REHMHere's a website comment posted to "The Diane Rehm Show," which says, "Puerto Rico is essentially a welfare state. It has the highest unemployment, brutal crime, labor laws that make it exceedingly difficult for business to flourish. Why would the U.S. wish to allow Puerto Rico into the fold?" Mauricio.
CARDENASWell, I think also there is an argument to be made that Puerto Rico can become another state, a successful state in the way that, say, Hawaii is and that, you know...
REHMBut wasn't Hawaii successful before it became a state?
REHMI mean, in terms of tourism, in terms of its own agriculture, in terms of its own population self-sustaining.
CARDENASYeah, there were more opportunities there. But you cannot think of things that Puerto Rico could not do that Hawaii does today. I mean, Puerto Rico can also become an important force. Puerto Rico is in a very good geographical location. Puerto Rico, by no means, is a country that is doomed to fail. It could succeed. And, of course -- but it requires a lot of action and decisions.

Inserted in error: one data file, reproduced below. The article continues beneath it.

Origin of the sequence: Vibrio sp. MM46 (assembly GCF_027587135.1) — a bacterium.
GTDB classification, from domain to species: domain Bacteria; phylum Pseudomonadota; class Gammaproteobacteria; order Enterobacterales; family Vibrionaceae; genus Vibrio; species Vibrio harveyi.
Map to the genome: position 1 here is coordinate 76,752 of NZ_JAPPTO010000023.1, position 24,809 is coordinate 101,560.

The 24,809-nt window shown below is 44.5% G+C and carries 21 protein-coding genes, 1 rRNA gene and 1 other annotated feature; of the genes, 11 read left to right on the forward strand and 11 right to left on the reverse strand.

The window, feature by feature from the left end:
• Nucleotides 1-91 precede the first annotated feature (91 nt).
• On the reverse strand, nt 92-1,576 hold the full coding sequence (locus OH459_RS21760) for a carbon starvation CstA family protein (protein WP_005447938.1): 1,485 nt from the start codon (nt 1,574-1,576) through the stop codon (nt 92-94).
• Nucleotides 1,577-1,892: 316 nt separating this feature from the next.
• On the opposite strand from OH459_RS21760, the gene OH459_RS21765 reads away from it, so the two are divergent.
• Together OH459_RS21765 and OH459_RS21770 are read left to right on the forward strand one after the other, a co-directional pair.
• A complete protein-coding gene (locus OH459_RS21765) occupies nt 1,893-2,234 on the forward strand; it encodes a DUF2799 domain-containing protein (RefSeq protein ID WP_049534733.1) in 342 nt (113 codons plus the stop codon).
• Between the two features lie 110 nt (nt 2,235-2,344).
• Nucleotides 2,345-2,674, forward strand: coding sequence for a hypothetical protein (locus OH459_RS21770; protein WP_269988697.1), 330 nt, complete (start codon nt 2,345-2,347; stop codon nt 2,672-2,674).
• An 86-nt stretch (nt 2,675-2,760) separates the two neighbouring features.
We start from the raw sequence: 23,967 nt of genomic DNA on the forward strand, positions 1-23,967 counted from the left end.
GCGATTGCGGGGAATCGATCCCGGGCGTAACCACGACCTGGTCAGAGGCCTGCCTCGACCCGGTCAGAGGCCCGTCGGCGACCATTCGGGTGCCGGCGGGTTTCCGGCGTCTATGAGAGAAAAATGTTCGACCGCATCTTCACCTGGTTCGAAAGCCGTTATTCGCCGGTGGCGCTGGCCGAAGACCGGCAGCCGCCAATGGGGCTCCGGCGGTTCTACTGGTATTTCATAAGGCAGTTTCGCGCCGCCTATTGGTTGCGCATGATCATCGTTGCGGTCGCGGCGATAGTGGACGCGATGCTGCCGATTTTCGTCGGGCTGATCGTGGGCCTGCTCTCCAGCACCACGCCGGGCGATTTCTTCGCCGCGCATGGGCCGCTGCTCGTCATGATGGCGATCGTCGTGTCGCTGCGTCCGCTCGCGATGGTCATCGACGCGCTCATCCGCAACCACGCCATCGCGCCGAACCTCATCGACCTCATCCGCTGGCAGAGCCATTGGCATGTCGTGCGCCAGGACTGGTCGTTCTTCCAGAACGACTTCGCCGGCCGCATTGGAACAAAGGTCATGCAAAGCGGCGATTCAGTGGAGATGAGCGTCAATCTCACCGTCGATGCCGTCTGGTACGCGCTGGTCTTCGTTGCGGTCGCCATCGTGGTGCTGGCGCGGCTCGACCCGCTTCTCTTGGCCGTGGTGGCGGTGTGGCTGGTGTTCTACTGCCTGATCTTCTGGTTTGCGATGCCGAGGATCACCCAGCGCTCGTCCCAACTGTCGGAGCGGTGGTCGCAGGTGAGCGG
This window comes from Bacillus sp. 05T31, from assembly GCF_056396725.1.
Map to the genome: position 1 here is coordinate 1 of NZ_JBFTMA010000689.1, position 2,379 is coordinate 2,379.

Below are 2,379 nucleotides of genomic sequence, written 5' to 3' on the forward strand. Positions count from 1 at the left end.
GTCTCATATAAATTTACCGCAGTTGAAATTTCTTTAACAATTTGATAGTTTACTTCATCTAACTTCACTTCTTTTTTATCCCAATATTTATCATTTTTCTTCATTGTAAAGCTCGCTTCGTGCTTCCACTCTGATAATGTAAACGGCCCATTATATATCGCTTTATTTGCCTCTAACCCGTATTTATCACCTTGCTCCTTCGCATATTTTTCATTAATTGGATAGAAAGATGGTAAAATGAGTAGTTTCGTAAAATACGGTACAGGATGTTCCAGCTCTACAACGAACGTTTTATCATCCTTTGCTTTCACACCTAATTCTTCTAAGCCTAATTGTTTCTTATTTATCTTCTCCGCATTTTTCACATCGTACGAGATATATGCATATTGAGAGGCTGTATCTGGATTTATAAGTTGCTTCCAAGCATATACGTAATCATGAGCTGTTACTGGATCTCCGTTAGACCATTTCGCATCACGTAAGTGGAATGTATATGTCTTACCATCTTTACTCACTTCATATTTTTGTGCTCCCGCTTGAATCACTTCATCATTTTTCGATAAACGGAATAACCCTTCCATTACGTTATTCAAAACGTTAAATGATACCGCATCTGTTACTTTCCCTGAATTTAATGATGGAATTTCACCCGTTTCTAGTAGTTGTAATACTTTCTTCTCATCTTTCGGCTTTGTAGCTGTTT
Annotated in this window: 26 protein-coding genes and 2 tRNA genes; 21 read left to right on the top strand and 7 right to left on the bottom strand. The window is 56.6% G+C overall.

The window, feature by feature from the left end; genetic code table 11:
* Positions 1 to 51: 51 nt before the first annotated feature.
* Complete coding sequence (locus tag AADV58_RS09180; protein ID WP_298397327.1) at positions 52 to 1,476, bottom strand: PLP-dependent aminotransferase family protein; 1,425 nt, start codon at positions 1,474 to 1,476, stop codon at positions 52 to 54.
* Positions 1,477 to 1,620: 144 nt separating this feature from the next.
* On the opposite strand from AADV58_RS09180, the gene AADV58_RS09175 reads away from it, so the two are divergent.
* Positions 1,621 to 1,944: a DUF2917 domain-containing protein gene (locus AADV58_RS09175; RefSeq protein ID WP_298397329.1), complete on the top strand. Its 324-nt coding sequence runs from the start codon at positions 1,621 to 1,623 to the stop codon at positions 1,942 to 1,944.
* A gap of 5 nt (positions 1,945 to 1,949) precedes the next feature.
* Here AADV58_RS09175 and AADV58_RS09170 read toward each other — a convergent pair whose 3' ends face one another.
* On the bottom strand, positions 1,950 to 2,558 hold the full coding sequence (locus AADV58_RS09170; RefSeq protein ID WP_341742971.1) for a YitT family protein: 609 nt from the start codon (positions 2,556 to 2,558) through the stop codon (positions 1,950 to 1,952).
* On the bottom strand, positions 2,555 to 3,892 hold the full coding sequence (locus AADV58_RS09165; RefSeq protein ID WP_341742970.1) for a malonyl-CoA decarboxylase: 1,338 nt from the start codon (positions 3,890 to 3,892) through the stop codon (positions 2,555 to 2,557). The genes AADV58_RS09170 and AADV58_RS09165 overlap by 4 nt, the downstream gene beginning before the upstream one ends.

CARDENASAnd, I think, beyond the issue of statehood -- let me go back -- what is the economic mode of Puerto Rico? What is it that Puerto Rico is good for? Is it tourism or is it a hub for, say, manufacturing operations? Is it services? What is it that Puerto Rico is good for? I think Puerto Ricans need to answer that question first.
REHMAll right. To Alicia in San Antonio, Texas. Good morning. You're on the air.
ALICIAI've been listening. How you do thing -- are you there?
REHMGood. Go right ahead.
ALICIAOkay. I've been listening to all the comments of the panel and yourself (word?) and I'd like to take you through history. (unintelligible)
REHMI'm sorry. You're breaking up on us so badly. I'm going to have to take another call from Miguel in Plano, Texas. You're on the air.